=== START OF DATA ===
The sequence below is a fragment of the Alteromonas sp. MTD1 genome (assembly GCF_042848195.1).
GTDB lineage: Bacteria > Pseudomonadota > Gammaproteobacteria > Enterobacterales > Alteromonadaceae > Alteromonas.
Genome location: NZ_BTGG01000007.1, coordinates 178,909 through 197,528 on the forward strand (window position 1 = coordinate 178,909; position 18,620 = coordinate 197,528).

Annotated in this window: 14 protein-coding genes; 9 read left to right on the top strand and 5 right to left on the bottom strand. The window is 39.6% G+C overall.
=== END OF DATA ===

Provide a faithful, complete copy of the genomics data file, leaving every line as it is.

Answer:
The sequence below is a fragment of the Alteromonas sp. MTD1 genome (assembly GCF_042848195.1).
GTDB lineage: Bacteria > Pseudomonadota > Gammaproteobacteria > Enterobacterales > Alteromonadaceae > Alteromonas.
Genome location: NZ_BTGG01000007.1, coordinates 178,909 through 197,528 on the forward strand (window position 1 = coordinate 178,909; position 18,620 = coordinate 197,528).

Annotated in this window: 14 protein-coding genes; 9 read left to right on the top strand and 5 right to left on the bottom strand. The window is 39.6% G+C overall.